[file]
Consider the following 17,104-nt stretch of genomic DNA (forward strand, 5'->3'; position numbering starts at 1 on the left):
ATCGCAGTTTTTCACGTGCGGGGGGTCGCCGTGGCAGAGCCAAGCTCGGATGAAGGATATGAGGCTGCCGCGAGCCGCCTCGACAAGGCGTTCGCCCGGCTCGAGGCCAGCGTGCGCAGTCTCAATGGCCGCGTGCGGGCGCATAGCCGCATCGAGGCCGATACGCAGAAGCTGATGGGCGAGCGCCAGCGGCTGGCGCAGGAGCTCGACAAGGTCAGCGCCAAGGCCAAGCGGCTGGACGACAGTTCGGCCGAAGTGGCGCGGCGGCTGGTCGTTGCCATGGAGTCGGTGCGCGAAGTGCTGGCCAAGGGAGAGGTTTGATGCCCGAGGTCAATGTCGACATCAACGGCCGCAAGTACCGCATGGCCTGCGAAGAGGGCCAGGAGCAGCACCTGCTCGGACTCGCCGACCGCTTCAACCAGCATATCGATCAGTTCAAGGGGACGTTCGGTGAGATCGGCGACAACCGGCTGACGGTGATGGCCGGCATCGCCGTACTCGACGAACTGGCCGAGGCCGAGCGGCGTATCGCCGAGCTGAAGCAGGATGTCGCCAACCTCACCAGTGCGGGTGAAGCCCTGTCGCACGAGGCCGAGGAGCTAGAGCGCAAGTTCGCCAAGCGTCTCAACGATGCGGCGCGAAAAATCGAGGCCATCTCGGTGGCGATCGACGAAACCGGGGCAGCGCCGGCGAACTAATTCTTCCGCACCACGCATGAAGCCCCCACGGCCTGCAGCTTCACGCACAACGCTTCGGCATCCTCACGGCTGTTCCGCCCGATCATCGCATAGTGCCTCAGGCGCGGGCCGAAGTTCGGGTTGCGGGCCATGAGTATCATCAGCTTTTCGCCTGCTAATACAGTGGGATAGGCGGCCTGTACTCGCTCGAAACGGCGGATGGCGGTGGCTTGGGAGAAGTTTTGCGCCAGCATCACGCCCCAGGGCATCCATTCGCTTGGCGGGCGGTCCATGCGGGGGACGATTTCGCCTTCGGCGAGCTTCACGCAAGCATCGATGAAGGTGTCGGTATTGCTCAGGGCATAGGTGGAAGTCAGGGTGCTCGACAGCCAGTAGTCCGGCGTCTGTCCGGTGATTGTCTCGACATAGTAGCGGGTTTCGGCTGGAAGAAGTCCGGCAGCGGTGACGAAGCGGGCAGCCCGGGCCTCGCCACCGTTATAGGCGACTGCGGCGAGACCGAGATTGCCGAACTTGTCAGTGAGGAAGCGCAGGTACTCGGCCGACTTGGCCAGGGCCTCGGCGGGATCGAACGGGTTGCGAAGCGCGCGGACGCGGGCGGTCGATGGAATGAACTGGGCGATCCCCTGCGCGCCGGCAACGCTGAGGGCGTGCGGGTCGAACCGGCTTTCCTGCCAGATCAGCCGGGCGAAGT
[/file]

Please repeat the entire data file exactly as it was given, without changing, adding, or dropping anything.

Consider the following 17,104-nt stretch of genomic DNA (forward strand, 5'->3'; position numbering starts at 1 on the left):
ATCGCAGTTTTTCACGTGCGGGGGGTCGCCGTGGCAGAGCCAAGCTCGGATGAAGGATATGAGGCTGCCGCGAGCCGCCTCGACAAGGCGTTCGCCCGGCTCGAGGCCAGCGTGCGCAGTCTCAATGGCCGCGTGCGGGCGCATAGCCGCATCGAGGCCGATACGCAGAAGCTGATGGGCGAGCGCCAGCGGCTGGCGCAGGAGCTCGACAAGGTCAGCGCCAAGGCCAAGCGGCTGGACGACAGTTCGGCCGAAGTGGCGCGGCGGCTGGTCGTTGCCATGGAGTCGGTGCGCGAAGTGCTGGCCAAGGGAGAGGTTTGATGCCCGAGGTCAATGTCGACATCAACGGCCGCAAGTACCGCATGGCCTGCGAAGAGGGCCAGGAGCAGCACCTGCTCGGACTCGCCGACCGCTTCAACCAGCATATCGATCAGTTCAAGGGGACGTTCGGTGAGATCGGCGACAACCGGCTGACGGTGATGGCCGGCATCGCCGTACTCGACGAACTGGCCGAGGCCGAGCGGCGTATCGCCGAGCTGAAGCAGGATGTCGCCAACCTCACCAGTGCGGGTGAAGCCCTGTCGCACGAGGCCGAGGAGCTAGAGCGCAAGTTCGCCAAGCGTCTCAACGATGCGGCGCGAAAAATCGAGGCCATCTCGGTGGCGATCGACGAAACCGGGGCAGCGCCGGCGAACTAATTCTTCCGCACCACGCATGAAGCCCCCACGGCCTGCAGCTTCACGCACAACGCTTCGGCATCCTCACGGCTGTTCCGCCCGATCATCGCATAGTGCCTCAGGCGCGGGCCGAAGTTCGGGTTGCGGGCCATGAGTATCATCAGCTTTTCGCCTGCTAATACAGTGGGATAGGCGGCCTGTACTCGCTCGAAACGGCGGATGGCGGTGGCTTGGGAGAAGTTTTGCGCCAGCATCACGCCCCAGGGCATCCATTCGCTTGGCGGGCGGTCCATGCGGGGGACGATTTCGCCTTCGGCGAGCTTCACGCAAGCATCGATGAAGGTGTCGGTATTGCTCAGGGCATAGGTGGAAGTCAGGGTGCTCGACAGCCAGTAGTCCGGCGTCTGTCCGGTGATTGTCTCGACATAGTAGCGGGTTTCGGCTGGAAGAAGTCCGGCAGCGGTGACGAAGCGGGCAGCCCGGGCCTCGCCACCGTTATAGGCGACTGCGGCGAGACCGAGATTGCCGAACTTGTCAGTGAGGAAGCGCAGGTACTCGGCCGACTTGGCCAGGGCCTCGGCGGGATCGAACGGGTTGCGAAGCGCGCGGACGCGGGCGGTCGATGGAATGAACTGGGCGATCCCCTGCGCGCCGGCAACGCTGAGGGCGTGCGGGTCGAACCGGCTTTCCTGCCAGATCAGCCGGGCGAAGT